Intellectual Property Rights on the Internet
Here are a few gateways and sites dedicated to intellectual property rights
questions and issues in the age of electronic transmission of information:
Hal's Property Rights Gateway (Berkeley)
- Federal Report on Intellectual
Property Rights (Look under "New Items"; warning: large file)
The property of the mind [The Economist, July 27, 1996]
Digital technology and the development of the Internet are making it easy
to copy or alter all sorts of
information and art, from music to databases to computer software. Can
copyright still be protected?
The National Center for Geographic Information and Analysis (NCGIA)
with financial support from the National Science
Foundation is funding a research initiative on "Law, Information Policy,
and Spatial Databases". Primary topics on which
the research is focused include(1) access rights of citizens to publicly
held information, (2) intellectual property rights in
spatial databases, (3) privacy rights and principles, and (4) liability in
the use, sharing, and distribution of geographic
information system data and analysis results.
Most of the papers [...] are
provided below. Also provided are a
bibliography, additional papers reporting research results, and links to
other resources relevant to geographic information
system (GIS) legal issues."
Communication: New Models for a New Millennium [UW/HUB,
Friday, March 3, 2000]
WHAT DOES THE FUTURE HOLD FOR COPYRIGHT AND SCHOLARLY PUBLISHING?
"Copyright law and the doctrine of fair use were established to protect
intellectual property while encouraging the exchange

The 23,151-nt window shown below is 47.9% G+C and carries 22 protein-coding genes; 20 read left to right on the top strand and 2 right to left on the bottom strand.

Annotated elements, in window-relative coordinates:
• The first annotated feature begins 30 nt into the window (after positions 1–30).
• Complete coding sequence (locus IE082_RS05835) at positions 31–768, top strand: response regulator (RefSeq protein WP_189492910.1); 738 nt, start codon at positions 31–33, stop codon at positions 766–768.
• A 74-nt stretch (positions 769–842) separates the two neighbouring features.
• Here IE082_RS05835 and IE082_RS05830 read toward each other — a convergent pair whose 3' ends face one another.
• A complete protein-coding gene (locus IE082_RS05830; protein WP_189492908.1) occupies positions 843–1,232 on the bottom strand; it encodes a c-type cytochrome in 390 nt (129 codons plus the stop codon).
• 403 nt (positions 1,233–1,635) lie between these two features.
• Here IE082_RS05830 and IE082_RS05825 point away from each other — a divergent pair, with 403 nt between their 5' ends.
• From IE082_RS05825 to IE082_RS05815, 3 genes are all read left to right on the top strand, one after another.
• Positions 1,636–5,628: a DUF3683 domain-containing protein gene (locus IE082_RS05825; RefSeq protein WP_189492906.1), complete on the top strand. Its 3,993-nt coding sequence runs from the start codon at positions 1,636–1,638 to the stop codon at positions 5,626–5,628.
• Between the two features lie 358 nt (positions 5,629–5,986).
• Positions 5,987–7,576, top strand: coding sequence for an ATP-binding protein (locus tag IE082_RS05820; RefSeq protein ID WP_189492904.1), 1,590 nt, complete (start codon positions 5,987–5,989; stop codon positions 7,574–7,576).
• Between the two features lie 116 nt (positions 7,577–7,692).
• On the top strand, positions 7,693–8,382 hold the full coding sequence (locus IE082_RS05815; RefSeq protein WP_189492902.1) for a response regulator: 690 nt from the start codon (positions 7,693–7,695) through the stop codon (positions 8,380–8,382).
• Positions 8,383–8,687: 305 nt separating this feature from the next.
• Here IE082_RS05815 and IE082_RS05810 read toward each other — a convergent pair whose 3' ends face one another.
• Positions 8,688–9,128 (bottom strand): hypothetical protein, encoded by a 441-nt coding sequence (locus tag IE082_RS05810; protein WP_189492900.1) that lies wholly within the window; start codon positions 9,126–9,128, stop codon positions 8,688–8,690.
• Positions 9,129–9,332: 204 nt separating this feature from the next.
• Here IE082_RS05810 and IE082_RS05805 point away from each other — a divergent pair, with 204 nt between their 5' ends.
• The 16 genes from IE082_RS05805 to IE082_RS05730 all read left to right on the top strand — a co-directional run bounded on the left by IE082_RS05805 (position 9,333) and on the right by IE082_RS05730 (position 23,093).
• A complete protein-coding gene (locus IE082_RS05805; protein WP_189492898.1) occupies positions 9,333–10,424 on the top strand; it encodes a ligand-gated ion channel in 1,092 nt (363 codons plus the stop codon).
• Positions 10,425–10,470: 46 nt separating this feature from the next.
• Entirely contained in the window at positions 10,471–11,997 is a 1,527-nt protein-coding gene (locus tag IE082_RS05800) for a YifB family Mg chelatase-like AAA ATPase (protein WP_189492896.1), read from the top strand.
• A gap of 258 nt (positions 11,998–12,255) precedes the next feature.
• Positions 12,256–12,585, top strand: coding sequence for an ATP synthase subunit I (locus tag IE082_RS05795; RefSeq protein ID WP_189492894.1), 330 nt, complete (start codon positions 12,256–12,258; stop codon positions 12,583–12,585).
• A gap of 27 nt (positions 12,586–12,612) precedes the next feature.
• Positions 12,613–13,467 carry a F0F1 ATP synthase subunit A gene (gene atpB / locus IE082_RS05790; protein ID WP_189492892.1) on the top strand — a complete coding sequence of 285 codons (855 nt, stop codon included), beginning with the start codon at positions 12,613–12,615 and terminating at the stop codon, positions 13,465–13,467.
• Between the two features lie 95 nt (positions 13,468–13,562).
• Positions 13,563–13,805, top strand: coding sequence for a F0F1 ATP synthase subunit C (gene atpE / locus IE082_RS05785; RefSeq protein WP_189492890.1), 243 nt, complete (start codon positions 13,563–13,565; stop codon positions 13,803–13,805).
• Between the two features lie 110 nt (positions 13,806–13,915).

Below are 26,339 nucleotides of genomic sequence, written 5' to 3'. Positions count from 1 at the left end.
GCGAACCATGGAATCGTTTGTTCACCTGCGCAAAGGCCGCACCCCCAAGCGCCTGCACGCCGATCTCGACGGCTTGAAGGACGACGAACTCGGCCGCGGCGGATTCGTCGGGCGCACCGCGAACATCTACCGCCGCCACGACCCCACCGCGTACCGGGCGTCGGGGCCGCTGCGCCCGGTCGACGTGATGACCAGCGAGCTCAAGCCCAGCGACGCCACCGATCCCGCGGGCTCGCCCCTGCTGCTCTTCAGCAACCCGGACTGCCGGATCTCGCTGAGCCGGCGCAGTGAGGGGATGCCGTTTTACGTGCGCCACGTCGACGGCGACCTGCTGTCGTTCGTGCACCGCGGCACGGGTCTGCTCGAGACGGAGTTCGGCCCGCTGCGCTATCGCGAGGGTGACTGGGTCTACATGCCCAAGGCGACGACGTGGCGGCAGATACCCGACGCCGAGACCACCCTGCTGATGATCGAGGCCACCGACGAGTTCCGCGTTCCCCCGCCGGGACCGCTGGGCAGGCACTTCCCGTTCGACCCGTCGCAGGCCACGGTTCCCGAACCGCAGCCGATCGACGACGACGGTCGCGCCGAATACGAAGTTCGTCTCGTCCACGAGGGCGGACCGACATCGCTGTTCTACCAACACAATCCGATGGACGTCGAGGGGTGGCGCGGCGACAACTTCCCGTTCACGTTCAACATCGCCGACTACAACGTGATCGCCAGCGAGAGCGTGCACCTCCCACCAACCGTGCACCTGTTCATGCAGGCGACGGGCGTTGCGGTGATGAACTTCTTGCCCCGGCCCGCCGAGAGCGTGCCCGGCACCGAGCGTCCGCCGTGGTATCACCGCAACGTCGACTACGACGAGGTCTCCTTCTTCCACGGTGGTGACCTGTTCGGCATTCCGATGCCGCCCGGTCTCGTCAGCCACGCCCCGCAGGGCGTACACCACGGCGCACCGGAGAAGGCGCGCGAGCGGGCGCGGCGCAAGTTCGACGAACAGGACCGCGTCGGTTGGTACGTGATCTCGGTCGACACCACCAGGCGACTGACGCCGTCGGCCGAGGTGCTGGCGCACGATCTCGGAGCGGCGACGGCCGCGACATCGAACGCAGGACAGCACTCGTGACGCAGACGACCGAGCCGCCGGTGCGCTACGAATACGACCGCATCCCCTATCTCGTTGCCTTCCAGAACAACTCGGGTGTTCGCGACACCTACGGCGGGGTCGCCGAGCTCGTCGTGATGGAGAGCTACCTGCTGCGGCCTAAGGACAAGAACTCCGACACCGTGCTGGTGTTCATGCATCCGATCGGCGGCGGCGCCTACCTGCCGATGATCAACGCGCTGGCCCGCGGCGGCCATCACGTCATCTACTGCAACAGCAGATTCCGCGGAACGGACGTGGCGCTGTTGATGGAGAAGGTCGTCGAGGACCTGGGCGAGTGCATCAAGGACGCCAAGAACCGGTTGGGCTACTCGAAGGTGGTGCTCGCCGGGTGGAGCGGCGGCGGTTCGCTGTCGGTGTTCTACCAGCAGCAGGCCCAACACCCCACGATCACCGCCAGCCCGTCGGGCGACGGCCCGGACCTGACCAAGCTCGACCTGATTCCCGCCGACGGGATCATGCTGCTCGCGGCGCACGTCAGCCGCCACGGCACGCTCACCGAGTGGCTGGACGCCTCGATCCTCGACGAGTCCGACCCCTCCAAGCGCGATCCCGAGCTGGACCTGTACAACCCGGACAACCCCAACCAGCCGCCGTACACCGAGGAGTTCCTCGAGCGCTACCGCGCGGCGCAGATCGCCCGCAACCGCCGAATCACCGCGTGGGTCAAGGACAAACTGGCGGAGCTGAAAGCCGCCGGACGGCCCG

and development of scholarly thought. Last year's ruling in the copyright
infringement suit known as American Geophysical
Union et al. v. Texaco has been the focus of much discussion within the
scholarly community. Scientists, publishers,
administrators and librarians have all been trying to determine the impact
of the decision on their everyday practices. The
AAAS/ABA National Conference of Lawyers and Scientists (NCLS) describe in
a policy forum their interpretation of the
reach of the decision. Science has been covering this case and our
readers' reaction to it over the last year."
- The Association of American Publishers has set up
a Web site to showcase its new Digital Object Identifier System, which
identifies copyrighted material and links the user to the copyright
(Chronicle of Higher Education 12 Sep 97)
Directory: Plagiarism Issues
Germans clash over authors' fees on CD
by Rick Perera, IDG News Service\Berlin Bureau
March 16, 2001, 05:38
Negotiations between hardware manufacturers and authors' rights guilds in
Germany have collapsed, throwing the question of intellectual property
fees on CD burners into the legal arena.
Authors' rights groups want to assess a flat fee on CD burners sold in
which would help compensate copyright holders whose work is duplicated
their permission. Under a long-standing system in Germany, recording and
duplicating devices such as tape recorders and photocopying machines are
to the fees, which are distributed via the authors' rights guilds.
Newspapers sue Web site over
copyright ; Seattle Times,
Thursday, October 1, 1998; by Greg Miller,
Los Angeles Times
"... the Los Angeles Times and The Washington Post have jointly
filed a copyright-infringement suit
that seeks to bar a conservative Web site from
copying and posting stories from the two newspapers.
(see also New York Times!)
Over Whether Linking Is Stealing NYT, Nov.27, 1997.
A cutting-edge Internet legal dispute about the "right to link" that arose
in Scotland's remote Shetland Islands was settled out of court recently
by the still-feuding editors.
Cederqvist, Fredrik (New York Law School),
Copyright of Government Works: An International Survey
[HTML Document posted: October 9, 1996]
Return to Krumme (Home)
|| Economic & Business Geography